There are glimpses of a director’s vision in some of the sequences here, most notably the one where Udash tries to force himself on Padma, camouflaged among overgrown stalks and bushes. There are also some lovingly shot outdoors of rural Bengal which lend authenticity to the narrative. Despite the shortcomings, this one is a marked improvement over Shudhu Ekti Bachhar, with a string of strong performances (Supriya Devi, Bikash Ray, Nirmal Kumar, Jahar Ray, Anil Chatterjee, and in particular Basabi Nandi as Udash’s psychologically impaired wife). Uttam Kumar himself is a standout with his spot-on local dialect, particularly in the climactic sequences where, drunk, and losing his mind, he confronts Padma and the doctor. 
 
Kalankini Kankabati (1981). Image courtesy: Alchetron
Much of the mess that Kalankini Kankabati is can be attributed to the star’s demise during the making (the patch-up work is apparent), but even discounting that, this would have been unsalvageable.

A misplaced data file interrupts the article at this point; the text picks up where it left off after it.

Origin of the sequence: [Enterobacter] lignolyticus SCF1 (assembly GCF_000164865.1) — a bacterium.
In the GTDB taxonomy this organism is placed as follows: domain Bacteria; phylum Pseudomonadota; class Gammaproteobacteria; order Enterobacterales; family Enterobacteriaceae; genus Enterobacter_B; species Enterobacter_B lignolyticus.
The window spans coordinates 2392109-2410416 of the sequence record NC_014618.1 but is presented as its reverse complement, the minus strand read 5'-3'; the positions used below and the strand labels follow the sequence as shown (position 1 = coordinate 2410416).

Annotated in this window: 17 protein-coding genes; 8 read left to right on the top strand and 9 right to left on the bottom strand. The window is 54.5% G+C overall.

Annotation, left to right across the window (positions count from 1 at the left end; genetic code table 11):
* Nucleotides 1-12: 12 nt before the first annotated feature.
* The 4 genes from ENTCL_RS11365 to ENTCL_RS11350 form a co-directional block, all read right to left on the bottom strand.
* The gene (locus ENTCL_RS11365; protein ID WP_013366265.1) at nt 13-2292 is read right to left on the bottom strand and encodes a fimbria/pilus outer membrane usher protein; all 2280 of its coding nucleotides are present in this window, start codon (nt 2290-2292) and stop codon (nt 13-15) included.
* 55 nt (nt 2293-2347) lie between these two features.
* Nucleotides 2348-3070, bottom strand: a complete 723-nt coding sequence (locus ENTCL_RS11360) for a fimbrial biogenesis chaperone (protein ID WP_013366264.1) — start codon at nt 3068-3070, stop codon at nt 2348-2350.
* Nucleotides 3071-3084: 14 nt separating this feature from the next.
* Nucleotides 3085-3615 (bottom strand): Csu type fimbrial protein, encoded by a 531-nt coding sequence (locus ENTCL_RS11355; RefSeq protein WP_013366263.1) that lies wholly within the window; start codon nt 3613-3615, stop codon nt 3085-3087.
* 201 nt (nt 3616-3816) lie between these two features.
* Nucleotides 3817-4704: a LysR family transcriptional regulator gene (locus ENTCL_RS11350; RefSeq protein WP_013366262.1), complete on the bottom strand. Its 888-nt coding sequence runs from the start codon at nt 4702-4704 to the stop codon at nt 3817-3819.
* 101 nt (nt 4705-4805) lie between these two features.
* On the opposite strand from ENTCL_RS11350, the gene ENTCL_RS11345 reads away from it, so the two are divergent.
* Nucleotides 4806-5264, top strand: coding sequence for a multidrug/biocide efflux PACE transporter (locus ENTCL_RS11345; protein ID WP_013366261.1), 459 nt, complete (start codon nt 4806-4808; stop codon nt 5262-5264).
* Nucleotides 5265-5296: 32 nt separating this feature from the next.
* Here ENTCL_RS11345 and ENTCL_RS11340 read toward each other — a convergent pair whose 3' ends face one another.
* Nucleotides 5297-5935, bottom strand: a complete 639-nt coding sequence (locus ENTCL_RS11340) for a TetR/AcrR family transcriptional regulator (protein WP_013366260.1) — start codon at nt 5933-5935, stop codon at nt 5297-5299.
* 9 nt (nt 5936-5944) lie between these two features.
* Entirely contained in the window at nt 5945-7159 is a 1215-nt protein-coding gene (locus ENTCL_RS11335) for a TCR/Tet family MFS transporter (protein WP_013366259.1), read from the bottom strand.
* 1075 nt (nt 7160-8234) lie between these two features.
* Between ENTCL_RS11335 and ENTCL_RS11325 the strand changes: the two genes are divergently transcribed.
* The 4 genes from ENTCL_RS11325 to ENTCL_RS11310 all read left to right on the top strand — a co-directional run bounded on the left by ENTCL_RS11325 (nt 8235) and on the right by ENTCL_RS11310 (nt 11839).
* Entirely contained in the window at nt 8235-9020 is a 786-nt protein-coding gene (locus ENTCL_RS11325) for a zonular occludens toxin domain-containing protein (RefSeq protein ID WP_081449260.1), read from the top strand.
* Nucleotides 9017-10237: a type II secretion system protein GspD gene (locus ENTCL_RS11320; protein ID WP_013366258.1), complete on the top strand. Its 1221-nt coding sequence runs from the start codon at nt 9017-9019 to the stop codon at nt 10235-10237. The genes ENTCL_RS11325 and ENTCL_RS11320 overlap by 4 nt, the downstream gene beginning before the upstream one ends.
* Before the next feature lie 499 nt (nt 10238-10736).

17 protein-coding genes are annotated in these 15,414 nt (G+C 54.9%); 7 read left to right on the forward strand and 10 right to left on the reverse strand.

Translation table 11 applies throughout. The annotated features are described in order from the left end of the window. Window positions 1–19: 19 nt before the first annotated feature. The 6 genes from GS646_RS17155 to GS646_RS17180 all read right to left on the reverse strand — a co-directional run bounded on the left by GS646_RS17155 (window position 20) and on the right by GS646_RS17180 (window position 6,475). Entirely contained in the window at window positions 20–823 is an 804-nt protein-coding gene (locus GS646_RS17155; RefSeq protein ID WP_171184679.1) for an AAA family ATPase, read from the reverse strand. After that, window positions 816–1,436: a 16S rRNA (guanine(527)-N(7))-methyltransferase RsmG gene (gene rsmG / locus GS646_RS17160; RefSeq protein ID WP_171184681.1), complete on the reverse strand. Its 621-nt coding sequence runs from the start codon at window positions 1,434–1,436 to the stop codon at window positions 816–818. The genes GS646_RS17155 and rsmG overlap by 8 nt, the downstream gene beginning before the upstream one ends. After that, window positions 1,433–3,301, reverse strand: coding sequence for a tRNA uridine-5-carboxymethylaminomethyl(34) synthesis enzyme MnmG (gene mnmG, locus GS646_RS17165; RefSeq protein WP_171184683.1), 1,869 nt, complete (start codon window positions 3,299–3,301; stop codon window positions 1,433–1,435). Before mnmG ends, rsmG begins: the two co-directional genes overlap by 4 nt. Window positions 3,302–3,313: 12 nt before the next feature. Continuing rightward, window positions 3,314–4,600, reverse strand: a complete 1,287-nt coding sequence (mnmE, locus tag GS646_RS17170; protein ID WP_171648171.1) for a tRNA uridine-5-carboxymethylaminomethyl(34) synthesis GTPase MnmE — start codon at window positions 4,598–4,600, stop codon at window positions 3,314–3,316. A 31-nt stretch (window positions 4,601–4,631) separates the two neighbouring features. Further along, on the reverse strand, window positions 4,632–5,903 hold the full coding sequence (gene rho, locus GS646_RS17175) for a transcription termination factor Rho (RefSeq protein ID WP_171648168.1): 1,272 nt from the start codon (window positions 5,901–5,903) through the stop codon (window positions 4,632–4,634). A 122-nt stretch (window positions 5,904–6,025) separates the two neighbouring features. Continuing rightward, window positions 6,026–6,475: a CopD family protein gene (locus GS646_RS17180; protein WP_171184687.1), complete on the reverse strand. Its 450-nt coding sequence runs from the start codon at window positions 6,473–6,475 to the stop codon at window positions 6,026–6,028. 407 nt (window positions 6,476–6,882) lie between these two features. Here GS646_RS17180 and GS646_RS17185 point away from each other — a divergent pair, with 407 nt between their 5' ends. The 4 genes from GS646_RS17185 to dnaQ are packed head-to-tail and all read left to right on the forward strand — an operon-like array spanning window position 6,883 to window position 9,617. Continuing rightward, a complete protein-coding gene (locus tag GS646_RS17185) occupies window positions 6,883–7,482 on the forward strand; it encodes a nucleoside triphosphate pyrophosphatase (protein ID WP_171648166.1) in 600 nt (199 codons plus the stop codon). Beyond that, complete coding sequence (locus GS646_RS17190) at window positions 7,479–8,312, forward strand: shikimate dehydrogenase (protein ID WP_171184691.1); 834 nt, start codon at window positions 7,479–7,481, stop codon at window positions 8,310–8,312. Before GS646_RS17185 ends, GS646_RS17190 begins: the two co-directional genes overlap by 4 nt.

It is a travesty that a career as illustrious should end on a note as disastrous as Kalankini Kankabati (both as an actor and director), though fans of the actor would have to put up with even more ignominy with his role in Manmohan Desai’s Desh Premee (1982). Much of the mess that Kalankini Kankabati is can be attributed to the star’s demise during the making (the patch-up work is apparent), but even discounting that, this would have been unsalvageable.

The film stars Uttam Kumar as a dissolute zamindar (the kind he played to such perfection in Stree and Sanyasi Raja) who sets his eye on a courtesan Aparna (Sharmila Tagore, in a role I am sure she would like to forget). Though his wife (Supriya Devi) warns him that dalliances with courtesans have spelt ruin for the family for generations, it’s to no avail. Needless to say, Aparna falls in love with a courtier, leading to his murder and other atrocities being visited on her. Things take the expected turn when the zamindar’s son (Mithun Chakraborty) returns from his boarding school and promptly falls in love with Aparna’s daughter, who had been taken away from her mother and imprisoned by the zamindar. In an inexplicable and laughable casting decision, the daughter too is played by Sharmila Tagore and there’s never a moment you can visualize Mithun Chakraborty and Sharmila Tagore as lovers.